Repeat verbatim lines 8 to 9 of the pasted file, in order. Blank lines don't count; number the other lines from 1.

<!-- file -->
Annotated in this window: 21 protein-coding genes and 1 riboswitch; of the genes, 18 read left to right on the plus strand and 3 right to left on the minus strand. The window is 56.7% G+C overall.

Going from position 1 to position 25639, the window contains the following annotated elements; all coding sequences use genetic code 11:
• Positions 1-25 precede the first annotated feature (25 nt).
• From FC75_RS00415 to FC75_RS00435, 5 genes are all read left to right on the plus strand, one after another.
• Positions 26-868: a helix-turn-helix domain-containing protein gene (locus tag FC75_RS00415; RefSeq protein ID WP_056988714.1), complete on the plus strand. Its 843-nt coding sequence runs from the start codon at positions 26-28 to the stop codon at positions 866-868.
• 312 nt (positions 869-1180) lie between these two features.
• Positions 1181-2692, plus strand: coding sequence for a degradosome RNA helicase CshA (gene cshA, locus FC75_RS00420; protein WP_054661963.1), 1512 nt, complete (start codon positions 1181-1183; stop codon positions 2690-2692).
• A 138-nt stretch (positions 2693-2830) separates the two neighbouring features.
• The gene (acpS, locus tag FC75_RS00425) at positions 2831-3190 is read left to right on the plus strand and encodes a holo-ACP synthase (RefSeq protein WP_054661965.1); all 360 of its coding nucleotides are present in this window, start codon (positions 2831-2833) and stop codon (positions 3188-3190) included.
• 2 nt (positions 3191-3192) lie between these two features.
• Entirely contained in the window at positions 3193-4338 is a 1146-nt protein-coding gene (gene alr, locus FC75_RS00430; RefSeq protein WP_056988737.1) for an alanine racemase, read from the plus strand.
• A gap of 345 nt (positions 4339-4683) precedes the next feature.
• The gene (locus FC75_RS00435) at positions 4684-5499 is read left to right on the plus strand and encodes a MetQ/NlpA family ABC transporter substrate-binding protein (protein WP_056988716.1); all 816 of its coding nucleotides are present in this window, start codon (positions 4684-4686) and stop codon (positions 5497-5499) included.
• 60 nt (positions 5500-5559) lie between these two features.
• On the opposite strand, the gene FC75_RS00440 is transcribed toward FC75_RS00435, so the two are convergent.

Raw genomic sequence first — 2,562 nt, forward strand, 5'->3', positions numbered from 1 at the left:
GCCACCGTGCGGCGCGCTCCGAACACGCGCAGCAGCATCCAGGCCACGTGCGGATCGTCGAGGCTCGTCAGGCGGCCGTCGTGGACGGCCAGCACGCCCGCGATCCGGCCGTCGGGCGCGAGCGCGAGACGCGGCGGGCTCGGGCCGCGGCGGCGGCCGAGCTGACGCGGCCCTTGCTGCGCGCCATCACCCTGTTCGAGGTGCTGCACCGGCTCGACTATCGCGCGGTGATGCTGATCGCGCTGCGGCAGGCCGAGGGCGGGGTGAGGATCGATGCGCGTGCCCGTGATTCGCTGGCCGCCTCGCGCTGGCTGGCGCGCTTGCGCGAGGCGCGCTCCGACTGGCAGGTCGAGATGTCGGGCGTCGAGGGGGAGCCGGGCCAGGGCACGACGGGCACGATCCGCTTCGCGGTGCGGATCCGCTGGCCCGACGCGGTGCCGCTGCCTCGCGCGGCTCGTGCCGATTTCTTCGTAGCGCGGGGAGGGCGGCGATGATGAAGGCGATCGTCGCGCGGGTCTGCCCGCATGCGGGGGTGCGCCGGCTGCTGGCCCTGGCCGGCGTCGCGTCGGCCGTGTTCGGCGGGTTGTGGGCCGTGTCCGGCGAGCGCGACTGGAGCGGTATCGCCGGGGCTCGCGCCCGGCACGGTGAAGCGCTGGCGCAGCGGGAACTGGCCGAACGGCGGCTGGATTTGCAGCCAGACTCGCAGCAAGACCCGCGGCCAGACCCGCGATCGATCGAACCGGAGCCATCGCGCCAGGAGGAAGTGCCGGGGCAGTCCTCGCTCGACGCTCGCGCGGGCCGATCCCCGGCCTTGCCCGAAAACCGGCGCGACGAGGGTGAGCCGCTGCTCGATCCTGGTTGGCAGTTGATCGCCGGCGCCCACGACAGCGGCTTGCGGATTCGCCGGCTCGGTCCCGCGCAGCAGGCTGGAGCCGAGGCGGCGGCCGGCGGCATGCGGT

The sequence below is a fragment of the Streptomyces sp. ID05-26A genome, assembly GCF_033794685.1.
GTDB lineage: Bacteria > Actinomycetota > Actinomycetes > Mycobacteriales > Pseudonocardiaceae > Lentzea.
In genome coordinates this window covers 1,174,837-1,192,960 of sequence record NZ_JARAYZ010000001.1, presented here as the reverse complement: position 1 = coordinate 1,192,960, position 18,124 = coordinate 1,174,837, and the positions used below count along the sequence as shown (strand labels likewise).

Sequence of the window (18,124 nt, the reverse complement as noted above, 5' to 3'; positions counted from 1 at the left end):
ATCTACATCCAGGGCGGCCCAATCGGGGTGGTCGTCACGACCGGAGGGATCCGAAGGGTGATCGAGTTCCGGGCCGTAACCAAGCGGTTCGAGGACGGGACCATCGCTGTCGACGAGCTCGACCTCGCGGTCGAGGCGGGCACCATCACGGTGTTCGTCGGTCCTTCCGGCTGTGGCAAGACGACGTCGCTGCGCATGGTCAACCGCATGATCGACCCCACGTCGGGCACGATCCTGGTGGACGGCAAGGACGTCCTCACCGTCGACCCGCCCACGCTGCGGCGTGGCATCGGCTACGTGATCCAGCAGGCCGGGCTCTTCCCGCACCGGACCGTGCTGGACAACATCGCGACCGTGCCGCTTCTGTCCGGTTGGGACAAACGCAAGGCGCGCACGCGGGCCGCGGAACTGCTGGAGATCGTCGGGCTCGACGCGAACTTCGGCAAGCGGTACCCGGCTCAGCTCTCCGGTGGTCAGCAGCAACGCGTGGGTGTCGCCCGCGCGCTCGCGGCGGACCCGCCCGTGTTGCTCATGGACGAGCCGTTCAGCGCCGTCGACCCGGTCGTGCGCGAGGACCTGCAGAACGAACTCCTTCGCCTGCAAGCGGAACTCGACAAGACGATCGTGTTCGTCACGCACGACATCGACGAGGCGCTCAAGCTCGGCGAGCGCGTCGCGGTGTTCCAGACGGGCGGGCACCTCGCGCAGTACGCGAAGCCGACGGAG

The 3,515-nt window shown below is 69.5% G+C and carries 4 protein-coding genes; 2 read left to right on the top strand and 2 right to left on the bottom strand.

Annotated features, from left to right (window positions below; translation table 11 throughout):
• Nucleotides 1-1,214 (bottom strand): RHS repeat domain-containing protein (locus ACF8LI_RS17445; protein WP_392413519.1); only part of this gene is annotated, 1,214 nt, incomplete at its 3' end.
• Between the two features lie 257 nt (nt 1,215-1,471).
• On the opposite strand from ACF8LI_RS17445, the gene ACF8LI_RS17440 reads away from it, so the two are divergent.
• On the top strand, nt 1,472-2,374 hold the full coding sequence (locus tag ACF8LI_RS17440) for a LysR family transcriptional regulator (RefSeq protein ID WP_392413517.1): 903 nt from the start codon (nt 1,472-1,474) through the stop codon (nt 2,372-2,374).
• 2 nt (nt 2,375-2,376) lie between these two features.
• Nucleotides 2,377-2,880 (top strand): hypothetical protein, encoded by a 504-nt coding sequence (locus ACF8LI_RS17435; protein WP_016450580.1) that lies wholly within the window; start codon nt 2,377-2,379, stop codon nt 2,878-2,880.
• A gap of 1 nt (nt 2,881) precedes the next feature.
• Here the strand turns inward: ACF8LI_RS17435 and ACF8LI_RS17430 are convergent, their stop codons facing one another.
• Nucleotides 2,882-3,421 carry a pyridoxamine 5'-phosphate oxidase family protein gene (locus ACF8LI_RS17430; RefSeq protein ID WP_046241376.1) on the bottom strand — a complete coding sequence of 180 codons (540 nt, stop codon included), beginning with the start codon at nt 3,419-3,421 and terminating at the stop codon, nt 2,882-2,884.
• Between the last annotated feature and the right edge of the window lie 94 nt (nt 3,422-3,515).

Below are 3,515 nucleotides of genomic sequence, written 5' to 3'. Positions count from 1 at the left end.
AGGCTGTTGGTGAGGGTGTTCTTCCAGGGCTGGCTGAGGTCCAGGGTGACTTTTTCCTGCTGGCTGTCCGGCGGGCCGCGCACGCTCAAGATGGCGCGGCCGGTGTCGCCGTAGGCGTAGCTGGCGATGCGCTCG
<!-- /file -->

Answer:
• A 138-nt stretch (positions 2693-2830) separates the two neighbouring features.
• The gene (acpS, locus tag FC75_RS00425) at positions 2831-3190 is read left to right on the plus strand and encodes a holo-ACP synthase (RefSeq protein WP_054661965.1); all 360 of its coding nucleotides are present in this window, start codon (positions 2831-2833) and stop codon (positions 3188-3190) included.